Peter Biehl, who along with his wife channeled the pain of their daughter Amy's murder by a mob in South Africa into a passion for alleviating poverty and violence there, has died. He was 59.
Biehl, of La Quinta, died Sunday at Eisenhower Medical Center in Rancho Mirage of complications from colon cancer, which was recently diagnosed.
"He was an action man. He wanted to understand the problems of South Africa and do something to solve those problems," said Linda Biehl, his childhood sweetheart and wife of 38 years. "It brought out his strengths and compassion. It brought out who he truly is."
In 1993, their 26-year-old daughter--a Fulbright scholar who worked with disadvantaged South Africans--was stoned and stabbed as a crowd shouted anti-white slogans. Four black men were convicted in her death.
The Biehls supported the killers' amnesty as South Africa moved from bloody unrest to a post-apartheid government. Then they hired two of the men to work for the Amy Biehl Foundation Trust, which since 1997 has given $5 million to a variety of social programs and business projects in and around Cape Town.
"He was a mentor to these two young men," Linda Biehl, 58, said of her husband's forgiveness. "And they loved him."
Nobel Peace Prize winner Desmond Tutu said in a prepared statement: "What was so remarkable was not only that they forgave the killers of their daughter, but that they went so far as to rehabilitate them."
'A Profound Loss to South Africa'
Compassionate and with many ideas for new ventures, Peter and Linda Biehl worked as a team, taking on the steep learning curve of the international aid business one step at a time.
"He was an incredibly rare person," said Sharon Gelman, executive director of the Los Angeles-based Artists for a New South Africa, which works closely with the Amy Biehl Foundation. "He was amazingly smart, and the way he dealt with the loss of his daughter set an example.... He was a wonderful, warm, embracing, giving, intelligent, incredibly committed human being, and I adored him. His passing is a profound loss to South Africa."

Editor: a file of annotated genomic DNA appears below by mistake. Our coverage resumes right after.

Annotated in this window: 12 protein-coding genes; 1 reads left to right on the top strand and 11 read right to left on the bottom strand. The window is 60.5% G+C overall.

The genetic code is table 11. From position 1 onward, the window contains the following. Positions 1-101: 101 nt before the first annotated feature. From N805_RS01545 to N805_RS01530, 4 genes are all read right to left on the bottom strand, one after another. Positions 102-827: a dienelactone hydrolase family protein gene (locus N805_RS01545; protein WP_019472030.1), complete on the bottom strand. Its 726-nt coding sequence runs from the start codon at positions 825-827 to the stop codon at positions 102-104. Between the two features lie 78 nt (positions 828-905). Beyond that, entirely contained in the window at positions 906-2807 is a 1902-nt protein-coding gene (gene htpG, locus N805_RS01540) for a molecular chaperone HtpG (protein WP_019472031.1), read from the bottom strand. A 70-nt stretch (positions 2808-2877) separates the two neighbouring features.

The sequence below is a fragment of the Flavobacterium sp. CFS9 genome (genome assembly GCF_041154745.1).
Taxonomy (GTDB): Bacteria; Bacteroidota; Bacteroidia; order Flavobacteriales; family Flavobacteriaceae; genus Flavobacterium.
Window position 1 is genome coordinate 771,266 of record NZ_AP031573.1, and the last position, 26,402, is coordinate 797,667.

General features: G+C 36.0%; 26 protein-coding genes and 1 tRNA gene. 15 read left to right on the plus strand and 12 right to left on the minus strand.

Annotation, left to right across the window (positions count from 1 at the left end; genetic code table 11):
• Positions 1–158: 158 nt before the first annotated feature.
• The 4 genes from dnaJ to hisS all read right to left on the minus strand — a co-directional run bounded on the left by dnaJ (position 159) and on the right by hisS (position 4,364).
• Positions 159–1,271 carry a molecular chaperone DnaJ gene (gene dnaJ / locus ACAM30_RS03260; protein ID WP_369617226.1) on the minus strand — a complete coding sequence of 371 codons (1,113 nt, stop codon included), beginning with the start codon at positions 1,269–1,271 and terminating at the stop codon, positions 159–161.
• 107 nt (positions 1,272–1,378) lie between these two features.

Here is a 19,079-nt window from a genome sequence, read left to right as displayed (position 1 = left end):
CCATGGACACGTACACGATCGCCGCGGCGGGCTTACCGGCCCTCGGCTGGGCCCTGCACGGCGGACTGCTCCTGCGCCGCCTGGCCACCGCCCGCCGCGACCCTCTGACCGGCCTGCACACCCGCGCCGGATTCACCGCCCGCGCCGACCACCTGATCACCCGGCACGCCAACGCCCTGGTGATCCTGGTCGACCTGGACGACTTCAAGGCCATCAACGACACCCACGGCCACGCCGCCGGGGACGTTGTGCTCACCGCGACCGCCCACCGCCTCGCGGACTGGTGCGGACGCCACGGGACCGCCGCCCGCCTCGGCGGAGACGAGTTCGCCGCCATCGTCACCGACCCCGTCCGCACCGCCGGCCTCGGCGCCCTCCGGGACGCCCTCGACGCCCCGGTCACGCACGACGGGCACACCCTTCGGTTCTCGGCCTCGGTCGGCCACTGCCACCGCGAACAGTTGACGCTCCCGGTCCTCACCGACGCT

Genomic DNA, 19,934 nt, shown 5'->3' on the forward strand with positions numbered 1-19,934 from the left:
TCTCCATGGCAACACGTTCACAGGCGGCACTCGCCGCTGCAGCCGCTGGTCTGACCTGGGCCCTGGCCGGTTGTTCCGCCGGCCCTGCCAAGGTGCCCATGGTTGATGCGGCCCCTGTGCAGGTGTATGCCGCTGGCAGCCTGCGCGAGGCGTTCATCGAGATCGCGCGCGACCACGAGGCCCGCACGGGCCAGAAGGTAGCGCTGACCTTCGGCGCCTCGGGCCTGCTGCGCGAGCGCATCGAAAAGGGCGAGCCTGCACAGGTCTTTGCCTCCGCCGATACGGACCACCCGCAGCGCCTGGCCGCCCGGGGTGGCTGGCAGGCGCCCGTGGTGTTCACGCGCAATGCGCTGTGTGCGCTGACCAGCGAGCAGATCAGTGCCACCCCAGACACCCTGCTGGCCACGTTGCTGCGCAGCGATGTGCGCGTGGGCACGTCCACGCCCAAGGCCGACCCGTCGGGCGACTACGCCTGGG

The foundation has funded job-training and after-school programs, which provide food, tutors, arts instruction and recreation--all to prevent youth violence. It has provided scholarships for South African students to study in the United States, started health programs that provide HIV and AIDS counseling, and launched a first-aid training effort.
"We've lost a great leader and visionary," said Ashleigh Murphy, project manager for the Amy Biehl Foundation in Cape Town. "He had an amazing belief in the progress of South Africa. He taught this country about forgiveness and reconciliation. He was also helping to teach the stories of South Africa to the rest of the world--and his story was one of those stories."
Biehl taught by example, she said.
"He had a great sense of humor and warmth," Murphy said, "and when you were with him you always felt comfortable and open, no matter who you were. He was always thinking of the next step, but I have no doubt that the work of the foundation will continue."
Trevor Murphy, the foundation's former manager who is now studying international affairs at Georgetown University in Washington, D.C., agreed.
"It's a huge loss," he said. "He was a mentor to me and a lot of other young people looking to enter the world of international development. He was also a close personal friend who introduced me to my wife and linked me forever to the struggles of South Africa.... [His death leaves] a huge void in my life."
Peter Biehl, who left his marketing career to devote his time to South Africa, wanted the foundation to do more than just throw money at the poor, his wife said. He wanted to provide services that South Africans said they wanted, create jobs and find ways that the foundation could sustain itself by generating income.
"He used his business skills and applied them to our social agenda," Linda Biehl said. "He wanted to help, not in a patronizing, do-gooder kind of way, but in a developmental way."
The foundation, which employs 87 people, built a golf driving range outside Cape Town to provide youth recreation and jobs. A chain of bakeries produces "Amy's Bread--The Bread of Hope and Peace." Besides jobs and cash, the bakeries provide a message with each sale: The bags have HIV and AIDS prevention information printed on them.
In the communities where the foundation carries out its work, Peter and Linda Biehl are known as tamkhulu and makhulu: grandfather and grandmother.
"He was interested in doing anything for the African people. To see that passion in his eyes was extraordinary," said Ashlie Gravley, 26, one of numerous young interns the Biehls have sent to South Africa to work on foundation projects. "They still go through a lot of pain over Amy's death, but I think this helps them cure it a bit.
"He knew that this is what Amy would have wanted."
The Biehls Met in Sunday School